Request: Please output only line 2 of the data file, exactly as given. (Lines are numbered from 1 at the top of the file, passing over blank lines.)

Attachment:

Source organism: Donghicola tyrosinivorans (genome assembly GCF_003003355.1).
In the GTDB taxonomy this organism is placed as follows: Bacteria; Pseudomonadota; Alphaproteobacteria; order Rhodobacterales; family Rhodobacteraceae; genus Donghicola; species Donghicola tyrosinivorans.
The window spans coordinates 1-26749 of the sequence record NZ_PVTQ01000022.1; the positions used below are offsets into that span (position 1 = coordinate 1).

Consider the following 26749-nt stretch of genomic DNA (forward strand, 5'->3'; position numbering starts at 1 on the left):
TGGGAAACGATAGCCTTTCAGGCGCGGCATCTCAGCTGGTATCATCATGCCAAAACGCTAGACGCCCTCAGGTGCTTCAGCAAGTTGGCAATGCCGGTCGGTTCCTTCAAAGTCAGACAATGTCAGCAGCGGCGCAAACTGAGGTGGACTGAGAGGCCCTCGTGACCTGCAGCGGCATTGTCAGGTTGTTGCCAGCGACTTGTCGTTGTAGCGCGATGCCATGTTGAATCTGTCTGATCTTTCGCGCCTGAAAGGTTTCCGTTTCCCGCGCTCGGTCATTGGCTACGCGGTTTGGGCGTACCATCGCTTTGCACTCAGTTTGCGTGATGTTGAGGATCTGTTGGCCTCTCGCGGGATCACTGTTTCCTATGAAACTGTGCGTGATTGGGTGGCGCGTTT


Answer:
In the GTDB taxonomy this organism is placed as follows: Bacteria; Pseudomonadota; Alphaproteobacteria; order Rhodobacterales; family Rhodobacteraceae; genus Donghicola; species Donghicola tyrosinivorans.